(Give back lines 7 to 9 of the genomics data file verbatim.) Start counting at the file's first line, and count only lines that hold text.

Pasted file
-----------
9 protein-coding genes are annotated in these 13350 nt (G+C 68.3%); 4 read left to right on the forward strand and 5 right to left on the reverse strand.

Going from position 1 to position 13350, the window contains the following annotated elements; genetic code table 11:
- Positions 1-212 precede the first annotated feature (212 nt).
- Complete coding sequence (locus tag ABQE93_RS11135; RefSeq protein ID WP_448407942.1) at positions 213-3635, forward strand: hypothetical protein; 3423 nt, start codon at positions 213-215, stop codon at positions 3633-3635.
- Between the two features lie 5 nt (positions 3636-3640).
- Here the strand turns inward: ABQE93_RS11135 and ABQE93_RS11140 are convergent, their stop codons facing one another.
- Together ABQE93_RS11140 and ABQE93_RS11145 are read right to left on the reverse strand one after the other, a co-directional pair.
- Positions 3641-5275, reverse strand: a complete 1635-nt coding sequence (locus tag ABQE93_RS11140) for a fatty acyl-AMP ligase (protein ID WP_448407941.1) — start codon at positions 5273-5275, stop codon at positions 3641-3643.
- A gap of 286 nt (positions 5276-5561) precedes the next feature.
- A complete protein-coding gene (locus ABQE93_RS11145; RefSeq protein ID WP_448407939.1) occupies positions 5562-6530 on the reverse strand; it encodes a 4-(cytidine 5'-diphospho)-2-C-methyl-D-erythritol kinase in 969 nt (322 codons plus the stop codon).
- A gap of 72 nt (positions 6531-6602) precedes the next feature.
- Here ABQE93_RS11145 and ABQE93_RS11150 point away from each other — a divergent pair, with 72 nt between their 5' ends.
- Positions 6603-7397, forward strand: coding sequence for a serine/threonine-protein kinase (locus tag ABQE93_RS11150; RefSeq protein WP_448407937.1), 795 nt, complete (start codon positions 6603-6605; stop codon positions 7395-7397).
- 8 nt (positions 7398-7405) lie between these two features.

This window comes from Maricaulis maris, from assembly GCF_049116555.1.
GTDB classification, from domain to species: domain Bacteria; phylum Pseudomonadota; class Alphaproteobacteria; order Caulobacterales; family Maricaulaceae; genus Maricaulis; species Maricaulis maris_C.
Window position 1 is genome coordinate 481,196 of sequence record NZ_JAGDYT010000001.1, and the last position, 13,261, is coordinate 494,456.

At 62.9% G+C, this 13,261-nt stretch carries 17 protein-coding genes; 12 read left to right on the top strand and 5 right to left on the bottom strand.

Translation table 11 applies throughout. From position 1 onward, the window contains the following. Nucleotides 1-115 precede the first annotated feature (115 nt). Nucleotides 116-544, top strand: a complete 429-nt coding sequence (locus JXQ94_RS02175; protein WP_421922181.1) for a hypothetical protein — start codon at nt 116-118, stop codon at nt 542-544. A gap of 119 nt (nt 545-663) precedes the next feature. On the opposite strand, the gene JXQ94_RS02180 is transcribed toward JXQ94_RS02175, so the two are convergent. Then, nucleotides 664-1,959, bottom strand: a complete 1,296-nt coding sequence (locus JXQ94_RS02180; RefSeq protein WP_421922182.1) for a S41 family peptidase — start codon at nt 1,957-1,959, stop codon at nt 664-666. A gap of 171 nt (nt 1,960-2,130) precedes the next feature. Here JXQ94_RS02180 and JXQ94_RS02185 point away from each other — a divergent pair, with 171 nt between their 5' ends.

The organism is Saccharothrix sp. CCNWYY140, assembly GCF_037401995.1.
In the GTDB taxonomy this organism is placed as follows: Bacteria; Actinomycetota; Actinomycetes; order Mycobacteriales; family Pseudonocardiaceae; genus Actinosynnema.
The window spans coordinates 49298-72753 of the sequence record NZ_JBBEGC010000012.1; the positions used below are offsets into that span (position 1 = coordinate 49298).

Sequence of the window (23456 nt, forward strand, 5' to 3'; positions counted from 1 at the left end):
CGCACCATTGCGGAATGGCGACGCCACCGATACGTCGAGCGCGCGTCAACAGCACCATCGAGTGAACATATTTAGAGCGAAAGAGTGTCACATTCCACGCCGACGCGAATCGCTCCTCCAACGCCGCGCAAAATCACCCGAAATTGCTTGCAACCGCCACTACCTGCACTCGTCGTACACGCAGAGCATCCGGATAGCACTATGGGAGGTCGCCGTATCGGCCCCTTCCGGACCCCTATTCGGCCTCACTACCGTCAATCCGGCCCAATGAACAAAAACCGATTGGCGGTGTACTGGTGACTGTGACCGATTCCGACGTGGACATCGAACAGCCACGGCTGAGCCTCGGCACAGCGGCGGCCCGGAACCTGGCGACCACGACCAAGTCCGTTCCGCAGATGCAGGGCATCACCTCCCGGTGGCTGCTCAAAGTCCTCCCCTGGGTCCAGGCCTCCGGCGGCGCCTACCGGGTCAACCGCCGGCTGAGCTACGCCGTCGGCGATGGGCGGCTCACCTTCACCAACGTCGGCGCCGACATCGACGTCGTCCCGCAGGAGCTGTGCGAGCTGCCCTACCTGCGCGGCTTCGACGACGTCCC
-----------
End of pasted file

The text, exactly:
- Together ABQE93_RS11140 and ABQE93_RS11145 are read right to left on the reverse strand one after the other, a co-directional pair.
- Positions 3641-5275, reverse strand: a complete 1635-nt coding sequence (locus tag ABQE93_RS11140) for a fatty acyl-AMP ligase (protein ID WP_448407941.1) — start codon at positions 5273-5275, stop codon at positions 3641-3643.
- A gap of 286 nt (positions 5276-5561) precedes the next feature.